- Hong Kong Disney (more on that later) was really interesting. Everything was very similar, but with a slightly Asian spin. For example, Adventureland here was filled with relics that were decidedly Asian – statues, boats on the river cruise, etc. All of the performers in the parade were Asian – except for the Princesses who appeared imported. America had a small, small corner of It’s a Small World; I think we only had Woody and Jess dolls along with a few iconic buildings. While some of the food was similar (ice cream, cotton candy, caramel corn, etc), much of it was very different, reflecting local preferences (snacks included fish balls on a stick, rice sticks, etc.). For us, the food was more inviting. We had a sampling of Indian vegetarian dishes and Laksa for lunch (surprisingly well done) and sushi for dinner. Interestingly though, much of the programming was still in English. A few shows were only in Cantonese, and most of the rides had bi or tri-lingual instructions, but all of the characters spoke English for the most part (although Mickey himself spoke a bit of Cantonese). Strange mix of accommodating and excluding.
Monday, November 21, 2011
Friday, November 11, 2011
Since we’ve been here, we’ve visited our share of monasteries, both here in Hong Kong and in Thailand. All of them are unique in their own way, from the giant Buddha at Po Lin to the 1,000+ year structures at Castle Peak or the modern edifice up the road from us. The 10,000 Buddhas Monastery in Sha Tin, which we visited on Thursday, was no exception.
As the name suggests, there are A LOT of Buddhas; in fact, there are more than 13,000 Buddhas at the monastery. You can’t take pictures in the temple itself, so I can’t show you all of the statues, but believe me, it was pretty impressive to see that many of them– thus the awe. But at the same time, the monastery was incredibly peaceful, despite the fact that we were only a 20 minute hike from a bustling MTR station (and an Ikea, which we visited after our trip to the monastery. Pretty much exactly like Ikeas in the U.S., right down to the Swedish meatballs in the cafeteria. Of course, we didn’t sample those although we did go in for the .25 soft serve ice cream cones). At the top, surrounded by beautiful structures and mountains in the background, you couldn’t help but feel a sense of peace (and understand why people pay top dollar to be interred there. I guess that’s how the monastery makes money to stay in business).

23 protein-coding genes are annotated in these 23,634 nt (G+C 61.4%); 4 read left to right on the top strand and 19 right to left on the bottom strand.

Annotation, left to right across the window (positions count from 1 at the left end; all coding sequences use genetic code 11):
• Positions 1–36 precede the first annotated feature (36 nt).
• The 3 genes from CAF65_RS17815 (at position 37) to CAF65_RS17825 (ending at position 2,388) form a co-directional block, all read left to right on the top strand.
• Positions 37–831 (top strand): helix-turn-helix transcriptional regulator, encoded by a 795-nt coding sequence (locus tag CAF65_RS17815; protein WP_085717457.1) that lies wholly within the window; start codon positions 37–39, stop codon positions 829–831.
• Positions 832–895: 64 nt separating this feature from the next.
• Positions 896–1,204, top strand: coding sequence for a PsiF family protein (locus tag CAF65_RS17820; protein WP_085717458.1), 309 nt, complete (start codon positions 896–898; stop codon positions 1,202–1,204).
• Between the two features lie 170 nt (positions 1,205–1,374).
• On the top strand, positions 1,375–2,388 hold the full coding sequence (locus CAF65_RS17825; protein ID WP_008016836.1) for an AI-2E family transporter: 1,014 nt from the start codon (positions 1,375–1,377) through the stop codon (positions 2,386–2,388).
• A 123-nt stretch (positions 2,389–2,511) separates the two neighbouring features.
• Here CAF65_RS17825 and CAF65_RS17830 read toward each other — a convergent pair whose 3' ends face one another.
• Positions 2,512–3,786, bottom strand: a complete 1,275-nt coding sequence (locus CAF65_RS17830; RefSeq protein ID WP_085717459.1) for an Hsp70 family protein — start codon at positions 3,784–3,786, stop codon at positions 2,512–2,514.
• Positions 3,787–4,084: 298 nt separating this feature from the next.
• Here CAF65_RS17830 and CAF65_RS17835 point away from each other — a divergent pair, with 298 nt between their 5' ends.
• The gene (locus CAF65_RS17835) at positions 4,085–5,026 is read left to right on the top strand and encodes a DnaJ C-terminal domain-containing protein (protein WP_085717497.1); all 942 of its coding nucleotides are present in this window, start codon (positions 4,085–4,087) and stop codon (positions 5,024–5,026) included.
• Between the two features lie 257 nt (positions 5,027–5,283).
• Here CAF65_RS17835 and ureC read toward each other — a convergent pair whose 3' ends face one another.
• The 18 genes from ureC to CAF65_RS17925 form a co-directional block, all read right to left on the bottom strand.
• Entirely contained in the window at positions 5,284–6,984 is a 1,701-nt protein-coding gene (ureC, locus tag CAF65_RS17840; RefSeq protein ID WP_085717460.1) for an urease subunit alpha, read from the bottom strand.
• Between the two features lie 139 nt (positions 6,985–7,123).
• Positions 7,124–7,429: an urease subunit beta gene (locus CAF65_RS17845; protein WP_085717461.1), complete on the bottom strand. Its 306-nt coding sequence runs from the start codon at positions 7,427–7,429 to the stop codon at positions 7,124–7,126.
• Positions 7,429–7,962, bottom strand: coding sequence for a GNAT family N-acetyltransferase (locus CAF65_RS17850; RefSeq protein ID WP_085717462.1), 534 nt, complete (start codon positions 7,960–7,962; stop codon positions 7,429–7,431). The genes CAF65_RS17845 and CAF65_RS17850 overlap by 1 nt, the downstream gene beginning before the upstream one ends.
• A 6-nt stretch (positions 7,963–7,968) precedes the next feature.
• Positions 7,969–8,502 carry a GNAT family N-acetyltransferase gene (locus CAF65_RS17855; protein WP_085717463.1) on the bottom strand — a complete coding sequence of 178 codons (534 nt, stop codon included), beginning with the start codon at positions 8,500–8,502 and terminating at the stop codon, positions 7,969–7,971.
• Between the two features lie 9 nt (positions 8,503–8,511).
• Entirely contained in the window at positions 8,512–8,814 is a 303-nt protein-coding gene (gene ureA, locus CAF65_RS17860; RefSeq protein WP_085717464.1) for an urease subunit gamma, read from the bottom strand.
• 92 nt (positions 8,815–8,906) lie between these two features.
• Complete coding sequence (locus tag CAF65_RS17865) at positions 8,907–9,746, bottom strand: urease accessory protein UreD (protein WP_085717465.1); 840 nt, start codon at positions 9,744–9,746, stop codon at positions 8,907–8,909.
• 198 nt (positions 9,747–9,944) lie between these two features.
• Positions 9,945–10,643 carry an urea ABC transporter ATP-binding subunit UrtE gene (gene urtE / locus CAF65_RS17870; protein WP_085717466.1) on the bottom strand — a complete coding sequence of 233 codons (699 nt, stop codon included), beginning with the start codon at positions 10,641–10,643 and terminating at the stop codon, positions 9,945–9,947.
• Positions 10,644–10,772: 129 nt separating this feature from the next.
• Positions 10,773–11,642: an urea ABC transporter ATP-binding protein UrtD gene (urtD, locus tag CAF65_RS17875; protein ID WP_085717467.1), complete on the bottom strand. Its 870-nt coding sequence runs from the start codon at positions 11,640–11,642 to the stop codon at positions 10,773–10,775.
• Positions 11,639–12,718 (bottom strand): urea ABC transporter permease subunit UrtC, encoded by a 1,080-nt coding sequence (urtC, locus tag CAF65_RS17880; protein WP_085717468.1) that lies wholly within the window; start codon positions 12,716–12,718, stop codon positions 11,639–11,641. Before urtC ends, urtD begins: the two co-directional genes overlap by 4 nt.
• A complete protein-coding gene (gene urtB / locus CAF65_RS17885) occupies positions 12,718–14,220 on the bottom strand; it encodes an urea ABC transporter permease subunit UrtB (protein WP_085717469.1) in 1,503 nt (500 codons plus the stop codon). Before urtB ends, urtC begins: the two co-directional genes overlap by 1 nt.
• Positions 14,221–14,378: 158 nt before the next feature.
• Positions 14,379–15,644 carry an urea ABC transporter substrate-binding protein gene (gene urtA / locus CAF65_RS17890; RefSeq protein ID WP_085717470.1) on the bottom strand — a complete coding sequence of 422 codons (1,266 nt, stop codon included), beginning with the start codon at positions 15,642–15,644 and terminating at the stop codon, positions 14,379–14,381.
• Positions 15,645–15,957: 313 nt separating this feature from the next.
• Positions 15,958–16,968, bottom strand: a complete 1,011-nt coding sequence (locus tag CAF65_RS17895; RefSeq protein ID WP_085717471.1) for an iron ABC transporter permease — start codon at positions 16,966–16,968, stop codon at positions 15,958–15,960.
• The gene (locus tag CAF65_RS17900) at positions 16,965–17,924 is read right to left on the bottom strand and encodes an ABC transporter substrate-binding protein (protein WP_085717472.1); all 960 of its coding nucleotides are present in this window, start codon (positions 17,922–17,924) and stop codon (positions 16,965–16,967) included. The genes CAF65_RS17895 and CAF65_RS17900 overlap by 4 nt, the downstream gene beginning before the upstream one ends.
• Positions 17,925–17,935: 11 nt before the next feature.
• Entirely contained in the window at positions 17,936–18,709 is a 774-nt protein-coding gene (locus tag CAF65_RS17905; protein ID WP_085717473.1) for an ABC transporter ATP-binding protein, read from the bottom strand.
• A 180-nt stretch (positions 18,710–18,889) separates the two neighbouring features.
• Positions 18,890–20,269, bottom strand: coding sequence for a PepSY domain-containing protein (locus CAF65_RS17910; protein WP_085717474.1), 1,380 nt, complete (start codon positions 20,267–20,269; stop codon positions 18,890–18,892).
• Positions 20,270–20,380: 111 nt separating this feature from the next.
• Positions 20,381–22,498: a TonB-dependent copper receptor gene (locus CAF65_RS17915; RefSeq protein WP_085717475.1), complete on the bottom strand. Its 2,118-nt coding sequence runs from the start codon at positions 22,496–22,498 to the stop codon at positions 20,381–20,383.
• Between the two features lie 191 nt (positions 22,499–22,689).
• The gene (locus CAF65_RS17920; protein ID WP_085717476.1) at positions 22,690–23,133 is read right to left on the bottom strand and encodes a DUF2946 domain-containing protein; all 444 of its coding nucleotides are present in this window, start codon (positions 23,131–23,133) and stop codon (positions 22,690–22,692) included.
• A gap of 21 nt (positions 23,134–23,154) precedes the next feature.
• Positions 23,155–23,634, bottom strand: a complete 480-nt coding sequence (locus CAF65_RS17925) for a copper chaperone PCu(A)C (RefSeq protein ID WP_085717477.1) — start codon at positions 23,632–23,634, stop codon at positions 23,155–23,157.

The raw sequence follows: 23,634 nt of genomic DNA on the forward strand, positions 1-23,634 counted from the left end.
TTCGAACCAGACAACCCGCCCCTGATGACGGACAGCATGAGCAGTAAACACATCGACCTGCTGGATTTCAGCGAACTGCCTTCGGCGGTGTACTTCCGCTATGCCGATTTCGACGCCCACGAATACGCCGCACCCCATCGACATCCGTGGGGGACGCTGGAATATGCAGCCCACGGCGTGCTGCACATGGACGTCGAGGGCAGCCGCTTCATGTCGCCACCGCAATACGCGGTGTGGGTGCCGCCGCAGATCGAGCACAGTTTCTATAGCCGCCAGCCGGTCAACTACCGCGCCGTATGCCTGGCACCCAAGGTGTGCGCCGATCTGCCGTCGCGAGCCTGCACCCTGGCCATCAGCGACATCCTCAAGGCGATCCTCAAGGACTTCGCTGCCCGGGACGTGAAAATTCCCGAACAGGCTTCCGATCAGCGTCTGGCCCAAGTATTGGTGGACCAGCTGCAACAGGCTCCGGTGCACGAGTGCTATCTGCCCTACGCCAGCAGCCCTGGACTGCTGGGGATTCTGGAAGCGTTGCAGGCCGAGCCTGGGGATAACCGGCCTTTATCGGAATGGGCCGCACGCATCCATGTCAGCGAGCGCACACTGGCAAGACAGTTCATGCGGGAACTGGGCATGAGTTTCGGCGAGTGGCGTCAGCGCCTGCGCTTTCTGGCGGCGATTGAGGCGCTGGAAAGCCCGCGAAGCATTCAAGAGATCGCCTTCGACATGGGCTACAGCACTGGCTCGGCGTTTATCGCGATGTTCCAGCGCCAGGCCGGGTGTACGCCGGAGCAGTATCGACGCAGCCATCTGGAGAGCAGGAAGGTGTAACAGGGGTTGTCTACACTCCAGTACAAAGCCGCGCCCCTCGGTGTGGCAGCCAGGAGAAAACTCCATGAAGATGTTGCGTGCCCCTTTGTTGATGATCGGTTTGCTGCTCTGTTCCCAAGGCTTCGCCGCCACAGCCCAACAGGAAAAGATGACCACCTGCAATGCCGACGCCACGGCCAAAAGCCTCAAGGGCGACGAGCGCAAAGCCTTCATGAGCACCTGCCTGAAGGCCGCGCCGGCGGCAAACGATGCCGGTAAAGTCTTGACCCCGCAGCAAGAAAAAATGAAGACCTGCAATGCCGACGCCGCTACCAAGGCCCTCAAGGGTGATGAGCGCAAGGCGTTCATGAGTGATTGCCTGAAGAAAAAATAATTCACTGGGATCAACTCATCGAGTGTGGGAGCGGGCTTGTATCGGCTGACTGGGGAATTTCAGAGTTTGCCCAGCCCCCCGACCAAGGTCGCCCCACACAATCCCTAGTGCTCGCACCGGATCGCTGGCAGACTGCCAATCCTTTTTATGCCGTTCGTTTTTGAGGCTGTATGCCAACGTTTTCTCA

The hike itself was pretty awe-inspiring too as the portion of the path closest to the monastery was lined with a wide variety of interesting statues. The boys entertained themselves the whole way up (and down) by picking out which one they wanted to be.
At the end of the day, Berkley said it was the best day off of school ever (until he was reminded that we went to Ocean Park on a day off at which point he corrected himself by saying it was the second best day off of school ever). And I certainly agree with him that these unplanned excursions as a family are the sorts of things we’ll really remember when this trip is over. If we were in the U.S., we certainly wouldn’t be springing the boys from school like we have been here, but here, we will. I mean - how often do you get the chance to see over 13,000 Buddhas?